As for breathing protection, isocyanates are seriously toxic, nothing to take lightly. If you have access to a state-of-the-art downdraft spray booth, then an isocyanate-rated twin-cartridge respirator is okay. IMO, getting and maintaining a perfectly airtight seal against ones face is difficult. I invested in a fresh air supplied full face mask, positive pressure doesn't rely on a perfect seal...plus a full paint suit. And this is with a crossdraft booth setup. Some may think that I am obsessive about this topic. Know that methylisocyanate causes suffocation at the cellular level, and catalyzed paints based on this chemical remain "wet" more than long enough to be inhaled while still wet, then will harden(!). These paints are top-quality, extremely durable and non-toxic...once cured. Just make well-informed decisions. In this case, it's all prevention...no cure possible if you get it wrong.

    Reading the manufacturer's tech sheet will tell you everything about the chemistry & safety protocols.
     
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  13. Gary

    Gary Well-Known Member

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    Years ago my mom came down with pulmonary fibrous for reasons unknown. I went out and bought a Hobbyair system https://axispro.com/index.php?l=product_list&c=1 after I saw what all she went through- it would still be cheap at twice the price..... Remember if you can smell the paint you are breathing it's vapors and this applies days later as well.
     
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  14. kirrbby

    kirrbby Well-Known Member

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    I think I could build one of those...
    Clean shop vac- grinding shield- piece of canvas- long shop vac hose- cardboard box- utility knife and duct tape.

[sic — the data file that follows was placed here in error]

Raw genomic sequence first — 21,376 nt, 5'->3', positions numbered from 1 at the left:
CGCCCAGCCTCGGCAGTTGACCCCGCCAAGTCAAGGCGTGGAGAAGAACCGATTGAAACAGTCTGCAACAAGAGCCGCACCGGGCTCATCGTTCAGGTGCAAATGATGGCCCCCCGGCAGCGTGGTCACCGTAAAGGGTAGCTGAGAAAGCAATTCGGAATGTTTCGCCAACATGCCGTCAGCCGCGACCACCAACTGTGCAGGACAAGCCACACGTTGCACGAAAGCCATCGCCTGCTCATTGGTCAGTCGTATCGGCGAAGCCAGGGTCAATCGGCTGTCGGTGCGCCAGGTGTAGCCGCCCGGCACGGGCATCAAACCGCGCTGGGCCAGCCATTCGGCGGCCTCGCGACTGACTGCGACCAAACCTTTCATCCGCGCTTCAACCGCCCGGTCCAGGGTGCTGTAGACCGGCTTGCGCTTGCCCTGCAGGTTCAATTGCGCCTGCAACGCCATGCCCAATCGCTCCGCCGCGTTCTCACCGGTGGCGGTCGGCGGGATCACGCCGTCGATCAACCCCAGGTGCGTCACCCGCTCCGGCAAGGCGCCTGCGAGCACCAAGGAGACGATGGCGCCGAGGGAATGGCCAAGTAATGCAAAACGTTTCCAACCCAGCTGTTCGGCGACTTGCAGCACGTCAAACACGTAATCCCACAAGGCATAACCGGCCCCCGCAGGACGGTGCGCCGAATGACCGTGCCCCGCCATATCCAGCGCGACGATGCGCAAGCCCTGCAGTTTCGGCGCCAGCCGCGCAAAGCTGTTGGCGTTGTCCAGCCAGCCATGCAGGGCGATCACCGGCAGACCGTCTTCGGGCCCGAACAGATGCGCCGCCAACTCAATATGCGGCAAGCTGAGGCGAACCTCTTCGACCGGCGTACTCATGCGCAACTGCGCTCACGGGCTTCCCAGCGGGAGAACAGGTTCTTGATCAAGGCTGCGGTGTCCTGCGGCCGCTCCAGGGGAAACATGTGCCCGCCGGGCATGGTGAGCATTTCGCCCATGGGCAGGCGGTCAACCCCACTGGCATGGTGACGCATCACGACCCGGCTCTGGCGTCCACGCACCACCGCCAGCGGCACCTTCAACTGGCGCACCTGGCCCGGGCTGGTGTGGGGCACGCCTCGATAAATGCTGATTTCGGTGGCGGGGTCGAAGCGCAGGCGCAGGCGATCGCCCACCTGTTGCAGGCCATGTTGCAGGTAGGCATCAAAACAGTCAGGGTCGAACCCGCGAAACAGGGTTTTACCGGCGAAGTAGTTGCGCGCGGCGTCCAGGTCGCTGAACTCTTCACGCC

Hillbilly respirator :--)
     
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  15. racerx

    racerx Administrator
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    I bet you could, and I've long admired your resourcefulness. That said, for a number of reasons, this is one piece of equipment where it pays to just make the investment up-front.
     
  16. kirrbby

    kirrbby Well-Known Member

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    :)

    The cardboard box would of course be the air regulator. The canvas and shield would make the hood. (Just didn't want you to think I'd be wearing a box on my head)
     
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  17. airblazer

    airblazer Active Member

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    7B5FAB30-57EE-45DC-8FD6-1F7FD4BDF069.jpeg
     
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  18. kirrbby

    kirrbby Well-Known Member

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  19. Clayton

    Clayton Member

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    All is very good info!!!!!
     
  20. racerx

    racerx Administrator